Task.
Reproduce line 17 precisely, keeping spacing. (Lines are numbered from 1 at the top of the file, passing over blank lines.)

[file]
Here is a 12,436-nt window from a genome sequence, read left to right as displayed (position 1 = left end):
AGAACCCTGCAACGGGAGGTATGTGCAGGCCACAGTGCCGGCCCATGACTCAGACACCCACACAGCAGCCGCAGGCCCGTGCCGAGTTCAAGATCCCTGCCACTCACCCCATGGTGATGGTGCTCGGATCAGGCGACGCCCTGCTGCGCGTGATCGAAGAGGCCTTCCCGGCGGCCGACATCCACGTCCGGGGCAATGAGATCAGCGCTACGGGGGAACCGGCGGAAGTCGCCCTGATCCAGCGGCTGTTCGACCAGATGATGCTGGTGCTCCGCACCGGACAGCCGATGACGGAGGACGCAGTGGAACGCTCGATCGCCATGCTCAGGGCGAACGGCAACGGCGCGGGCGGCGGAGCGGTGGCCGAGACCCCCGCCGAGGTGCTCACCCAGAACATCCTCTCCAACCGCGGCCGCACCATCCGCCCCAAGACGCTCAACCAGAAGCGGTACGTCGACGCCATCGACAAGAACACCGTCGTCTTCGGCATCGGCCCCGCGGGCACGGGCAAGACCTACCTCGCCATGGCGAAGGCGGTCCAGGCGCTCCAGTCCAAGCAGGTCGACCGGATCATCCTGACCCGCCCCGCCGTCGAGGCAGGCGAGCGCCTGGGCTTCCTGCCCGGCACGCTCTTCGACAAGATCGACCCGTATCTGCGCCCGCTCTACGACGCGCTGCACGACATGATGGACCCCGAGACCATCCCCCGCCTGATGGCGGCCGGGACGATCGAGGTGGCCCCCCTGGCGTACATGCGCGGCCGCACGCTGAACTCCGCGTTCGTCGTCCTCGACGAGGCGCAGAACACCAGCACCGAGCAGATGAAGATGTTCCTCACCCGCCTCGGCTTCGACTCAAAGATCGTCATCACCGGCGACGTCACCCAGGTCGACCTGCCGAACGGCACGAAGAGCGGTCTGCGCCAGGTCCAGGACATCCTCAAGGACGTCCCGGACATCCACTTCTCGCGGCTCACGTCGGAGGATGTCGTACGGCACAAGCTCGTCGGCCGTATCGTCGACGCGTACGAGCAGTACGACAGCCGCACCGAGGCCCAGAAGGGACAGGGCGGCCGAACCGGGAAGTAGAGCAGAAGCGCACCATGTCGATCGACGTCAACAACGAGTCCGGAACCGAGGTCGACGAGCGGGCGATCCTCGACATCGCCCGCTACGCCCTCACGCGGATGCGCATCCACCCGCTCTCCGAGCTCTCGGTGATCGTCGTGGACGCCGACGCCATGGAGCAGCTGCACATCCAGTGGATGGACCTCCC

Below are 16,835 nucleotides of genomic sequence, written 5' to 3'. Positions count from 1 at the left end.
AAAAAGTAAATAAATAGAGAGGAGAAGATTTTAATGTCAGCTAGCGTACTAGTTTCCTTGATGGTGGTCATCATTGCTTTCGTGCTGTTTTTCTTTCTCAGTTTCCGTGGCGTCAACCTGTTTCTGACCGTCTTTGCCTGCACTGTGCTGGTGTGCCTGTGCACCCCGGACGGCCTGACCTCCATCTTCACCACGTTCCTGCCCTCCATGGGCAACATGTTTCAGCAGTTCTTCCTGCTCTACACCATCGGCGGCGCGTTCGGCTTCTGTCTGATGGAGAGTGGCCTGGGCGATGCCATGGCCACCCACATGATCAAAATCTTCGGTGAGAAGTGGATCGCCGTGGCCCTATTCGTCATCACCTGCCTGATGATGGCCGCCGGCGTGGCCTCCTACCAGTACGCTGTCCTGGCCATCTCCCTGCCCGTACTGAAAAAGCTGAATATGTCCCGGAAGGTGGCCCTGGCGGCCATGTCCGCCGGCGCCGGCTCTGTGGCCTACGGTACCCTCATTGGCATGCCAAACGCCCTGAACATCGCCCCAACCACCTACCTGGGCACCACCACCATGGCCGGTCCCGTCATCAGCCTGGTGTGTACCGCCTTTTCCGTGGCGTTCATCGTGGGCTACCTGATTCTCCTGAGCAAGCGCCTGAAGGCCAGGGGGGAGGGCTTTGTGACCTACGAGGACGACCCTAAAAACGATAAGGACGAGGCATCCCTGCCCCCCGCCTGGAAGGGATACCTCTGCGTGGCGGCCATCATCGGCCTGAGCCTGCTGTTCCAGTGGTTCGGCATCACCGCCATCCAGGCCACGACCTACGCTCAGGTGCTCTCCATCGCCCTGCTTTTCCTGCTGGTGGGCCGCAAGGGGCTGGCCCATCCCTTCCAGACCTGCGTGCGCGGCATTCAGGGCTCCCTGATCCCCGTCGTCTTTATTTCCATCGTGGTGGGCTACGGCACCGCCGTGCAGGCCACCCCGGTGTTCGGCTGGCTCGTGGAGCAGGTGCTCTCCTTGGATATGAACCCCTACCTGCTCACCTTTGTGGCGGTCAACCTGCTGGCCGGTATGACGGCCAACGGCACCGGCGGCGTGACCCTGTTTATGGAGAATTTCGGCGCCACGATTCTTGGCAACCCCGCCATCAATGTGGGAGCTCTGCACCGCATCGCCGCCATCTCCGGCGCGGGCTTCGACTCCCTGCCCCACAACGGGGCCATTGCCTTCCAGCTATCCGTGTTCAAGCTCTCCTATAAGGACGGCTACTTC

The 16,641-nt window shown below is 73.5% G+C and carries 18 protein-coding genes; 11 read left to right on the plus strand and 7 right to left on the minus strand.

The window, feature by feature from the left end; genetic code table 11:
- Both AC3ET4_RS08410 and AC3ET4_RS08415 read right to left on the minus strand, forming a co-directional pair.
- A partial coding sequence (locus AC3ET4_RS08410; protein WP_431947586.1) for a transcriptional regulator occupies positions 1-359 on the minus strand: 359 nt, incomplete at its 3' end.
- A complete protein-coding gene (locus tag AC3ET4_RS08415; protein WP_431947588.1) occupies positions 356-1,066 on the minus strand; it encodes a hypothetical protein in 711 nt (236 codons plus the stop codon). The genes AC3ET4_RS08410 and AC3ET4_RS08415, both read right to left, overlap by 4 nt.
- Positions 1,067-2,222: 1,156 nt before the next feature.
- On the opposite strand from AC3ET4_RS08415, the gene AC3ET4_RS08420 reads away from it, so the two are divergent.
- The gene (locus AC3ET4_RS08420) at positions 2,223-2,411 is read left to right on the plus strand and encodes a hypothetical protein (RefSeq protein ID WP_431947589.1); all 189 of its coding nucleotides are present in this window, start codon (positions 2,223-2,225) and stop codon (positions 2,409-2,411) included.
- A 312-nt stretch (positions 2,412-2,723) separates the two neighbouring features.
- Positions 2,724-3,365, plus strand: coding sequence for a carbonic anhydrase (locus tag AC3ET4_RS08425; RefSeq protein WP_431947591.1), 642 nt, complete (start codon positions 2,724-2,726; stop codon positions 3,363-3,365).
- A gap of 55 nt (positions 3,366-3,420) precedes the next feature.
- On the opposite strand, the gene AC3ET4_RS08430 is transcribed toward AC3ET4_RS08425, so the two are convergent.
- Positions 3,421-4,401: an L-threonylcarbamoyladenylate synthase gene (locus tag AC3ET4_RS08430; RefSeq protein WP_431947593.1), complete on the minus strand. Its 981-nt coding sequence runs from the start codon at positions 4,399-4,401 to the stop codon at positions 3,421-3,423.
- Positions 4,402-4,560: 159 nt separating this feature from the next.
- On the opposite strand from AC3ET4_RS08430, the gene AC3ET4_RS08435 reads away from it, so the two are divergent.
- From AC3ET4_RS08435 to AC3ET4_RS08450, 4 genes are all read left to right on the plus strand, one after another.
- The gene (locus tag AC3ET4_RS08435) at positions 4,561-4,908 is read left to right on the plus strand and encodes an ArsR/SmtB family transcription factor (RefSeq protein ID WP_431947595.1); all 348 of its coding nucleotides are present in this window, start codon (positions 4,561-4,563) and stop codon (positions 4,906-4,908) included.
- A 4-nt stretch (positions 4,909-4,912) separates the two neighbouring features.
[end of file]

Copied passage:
- Positions 3,421-4,401: an L-threonylcarbamoyladenylate synthase gene (locus tag AC3ET4_RS08430; RefSeq protein WP_431947593.1), complete on the minus strand. Its 981-nt coding sequence runs from the start codon at positions 4,399-4,401 to the stop codon at positions 3,421-3,423.